Miss Esmeralda

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Miss Esmeralda is a Victorian burlesque, in two acts, with music by Meyer Lutz and Robert Martin and a libretto by Fred Leslie, under his pseudonym "A. C. Torr", and Horace Mills. It is based on Victor Hugo's Notre Dame de Paris.

The piece premiered in 1887 at the Gaiety Theatre in London, starring Marion Hood in the title role, with Frank Thornton as Quasimodo and featuring E. J. Lonnen and Letty Lind.

Background and production[edit]

John Hollingshead had managed the Gaiety Theatre from 1868 to 1886 as a venue for variety, continental operetta, light comedy, and musical burlesques. In 1886, Hollingshead ceded the management of the theatre to George Edwardes, whom he had hired in 1885. Fred Leslie wrote many of the theatre's pieces under his pseudonym, "A. C. Torr".[1] Beginning with Little Jack Sheppard (1885), Edwardes expanded the format of the burlesqes to full-length pieces with original music by Meyer Lutz, instead of scores compiled from popular tunes.[2] These included Monte Cristo Jr (1886); Miss Esmeralda (1887), Frankenstein, or The Vampire's Victim (1887), Mazeppa, Faust up to Date (1888), Ruy Blas and the Blasé Roué (1888), Carmen up to Data (1890), Cinder Ellen up too Late (1891) and Don Juan (1892, with lyrics by Adrian Ross).[3] In the early 1890s, as burlesque went out of fashion, Edwardes changed the focus of the theatre from musical burlesque to the new genre of Edwardian musical comedy.

Miss Esmeralda premiered on 8 October 1887 at the Gaiety, starring Marion Hood in the title role, with Frank Thornton as Quasimodo and featuring comedy star E. J. Lonnen and dancer Letty Lind. Percy Anderson designed the costumes.[4] Fred Leslie and the theatre's leading actress, Nellie Farren, were away on tour. When they returned, the piece closed in December to make way for a new piece starring Leslie and Farren, Frankenstein, or The Vampire's Victim, which opened on 24 December 1887.[5]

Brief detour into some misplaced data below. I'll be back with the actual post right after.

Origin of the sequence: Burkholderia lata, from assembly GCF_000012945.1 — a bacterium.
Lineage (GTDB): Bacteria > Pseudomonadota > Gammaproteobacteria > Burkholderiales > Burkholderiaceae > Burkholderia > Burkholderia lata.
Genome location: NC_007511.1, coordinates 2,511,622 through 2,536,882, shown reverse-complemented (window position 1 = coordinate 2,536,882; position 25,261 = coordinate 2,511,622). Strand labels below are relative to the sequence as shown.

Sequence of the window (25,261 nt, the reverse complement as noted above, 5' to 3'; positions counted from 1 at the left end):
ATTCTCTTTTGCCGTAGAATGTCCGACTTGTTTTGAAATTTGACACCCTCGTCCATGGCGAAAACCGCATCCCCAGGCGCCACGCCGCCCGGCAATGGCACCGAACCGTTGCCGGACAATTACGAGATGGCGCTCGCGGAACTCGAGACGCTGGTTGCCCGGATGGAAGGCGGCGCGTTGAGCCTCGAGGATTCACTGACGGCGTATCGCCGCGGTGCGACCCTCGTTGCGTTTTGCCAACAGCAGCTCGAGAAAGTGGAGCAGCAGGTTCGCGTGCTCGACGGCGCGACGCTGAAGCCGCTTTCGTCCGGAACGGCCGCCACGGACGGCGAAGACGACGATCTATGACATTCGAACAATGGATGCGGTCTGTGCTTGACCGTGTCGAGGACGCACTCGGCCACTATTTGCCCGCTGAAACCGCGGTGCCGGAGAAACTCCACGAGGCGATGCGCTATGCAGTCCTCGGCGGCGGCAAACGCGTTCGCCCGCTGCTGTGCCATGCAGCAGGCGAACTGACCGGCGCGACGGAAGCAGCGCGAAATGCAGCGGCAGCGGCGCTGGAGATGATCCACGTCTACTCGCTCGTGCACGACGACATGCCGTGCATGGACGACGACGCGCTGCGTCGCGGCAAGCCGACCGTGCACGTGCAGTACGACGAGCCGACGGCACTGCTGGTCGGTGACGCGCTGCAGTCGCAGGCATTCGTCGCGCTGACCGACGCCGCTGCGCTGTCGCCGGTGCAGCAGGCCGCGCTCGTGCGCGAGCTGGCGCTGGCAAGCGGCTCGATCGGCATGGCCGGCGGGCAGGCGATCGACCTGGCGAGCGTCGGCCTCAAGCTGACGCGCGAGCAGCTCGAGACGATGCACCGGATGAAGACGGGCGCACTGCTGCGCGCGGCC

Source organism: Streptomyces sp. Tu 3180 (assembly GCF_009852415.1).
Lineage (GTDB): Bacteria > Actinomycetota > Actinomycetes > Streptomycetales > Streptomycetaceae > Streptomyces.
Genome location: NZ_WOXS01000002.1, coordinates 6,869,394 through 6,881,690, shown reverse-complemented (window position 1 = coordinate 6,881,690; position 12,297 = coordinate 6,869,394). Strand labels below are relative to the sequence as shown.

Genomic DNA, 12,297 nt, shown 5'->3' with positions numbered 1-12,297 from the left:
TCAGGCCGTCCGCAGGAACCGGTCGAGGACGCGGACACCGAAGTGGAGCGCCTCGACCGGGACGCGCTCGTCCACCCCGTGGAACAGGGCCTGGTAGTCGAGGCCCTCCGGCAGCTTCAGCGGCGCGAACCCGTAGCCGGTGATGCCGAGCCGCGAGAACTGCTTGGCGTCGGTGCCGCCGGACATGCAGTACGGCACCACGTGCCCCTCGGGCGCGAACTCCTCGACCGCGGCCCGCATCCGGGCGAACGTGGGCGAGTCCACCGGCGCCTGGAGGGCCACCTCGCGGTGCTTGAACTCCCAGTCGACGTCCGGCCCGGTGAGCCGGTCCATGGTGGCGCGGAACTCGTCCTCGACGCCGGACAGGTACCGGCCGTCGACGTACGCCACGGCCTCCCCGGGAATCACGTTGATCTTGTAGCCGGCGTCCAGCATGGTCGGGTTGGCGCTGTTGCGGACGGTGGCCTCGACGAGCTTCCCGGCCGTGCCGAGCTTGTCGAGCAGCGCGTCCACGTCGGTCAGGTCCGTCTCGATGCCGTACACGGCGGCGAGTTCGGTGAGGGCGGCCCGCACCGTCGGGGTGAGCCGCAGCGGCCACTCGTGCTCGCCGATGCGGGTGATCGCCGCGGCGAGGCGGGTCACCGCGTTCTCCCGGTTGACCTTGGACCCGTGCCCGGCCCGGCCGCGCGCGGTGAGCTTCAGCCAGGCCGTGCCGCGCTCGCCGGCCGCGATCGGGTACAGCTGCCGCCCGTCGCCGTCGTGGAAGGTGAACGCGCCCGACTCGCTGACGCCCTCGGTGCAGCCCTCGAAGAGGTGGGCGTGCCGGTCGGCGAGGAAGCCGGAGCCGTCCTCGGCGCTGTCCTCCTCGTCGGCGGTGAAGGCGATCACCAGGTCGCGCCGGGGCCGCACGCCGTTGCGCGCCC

Plot[edit]

Act I

The gipsy Esmeralda is in love with the dashing young Captain Phoebus, who is, unfortunately, engaged to the fierce Fleur-de-Lis. Esmeralda has inadvertently also captivated a monk, Claude Frollo, and the hunchback Quasimodo. Frollo vengefully stabs Corporal Gringoire and tries to frame Esmeralda with the crime; she is arrested.

Act II

Quasimodo visits Esmeralda in prison and vows to help her, assuring her that he can establish her innocence. Frollo says that he will liberate her if she agrees to marry him. At her trial, Frollo is the prosecutor, and Phoebus is counsel for the defence. Esmeralda's innocence is proved the apparition of Gringoire, which is produced by Quasimodo.

Roles and original cast[edit]

  • Clopin – Leo Stormont
  • Claude Frollo – E. J. Lonnen
  • Quasimodo – Frank Thornton
  • Corporal Gringoire – George Stone
  • Belvigne – E. W. Colman
  • Captain Phoebus – Fannie Leslie
  • Ernest – Ada Blanche
  • Esmeralda – Marion Hood
  • Madame Gondelarieur – Emily Miller
  • Fleur-de-Lis – Letty Lind
  • Zillah – Addie Blanche
  • Female Warders – Maud Richardson and Marie de Braham
Sheet music cover for "Killaloe"

Musical numbers[edit]

  • Only a Gypsy Girl – Esmeralda
  • His for evermore – Esmeralda
  • The Noble Born – Clopin
  • Killaloe – Frollo
  • Convicts – Chorus

Notes[edit]

  1. ^ Stewart, Maurice. 'The spark that lit the bonfire', in Gilbert and Sullivan News (London) Spring 2003.
  2. ^ "Theatrical Humour in the Seventies", The Times, 20 February 1914, p. 9
  3. ^ Programme for Carmen up to Data
  4. ^ Howard, Cecil. "Miss Esmeralda", The Theater: A Monthly Review and Magazine, Wyman & Sons, 1887, pp. 266–268
  5. ^ Hollingshead, p. 53

References[edit]

  • Hollingshead, John. Good Old Gaiety: An Historiette & Remembrance (1903) London: Gaiety Theatre Co

External links[edit]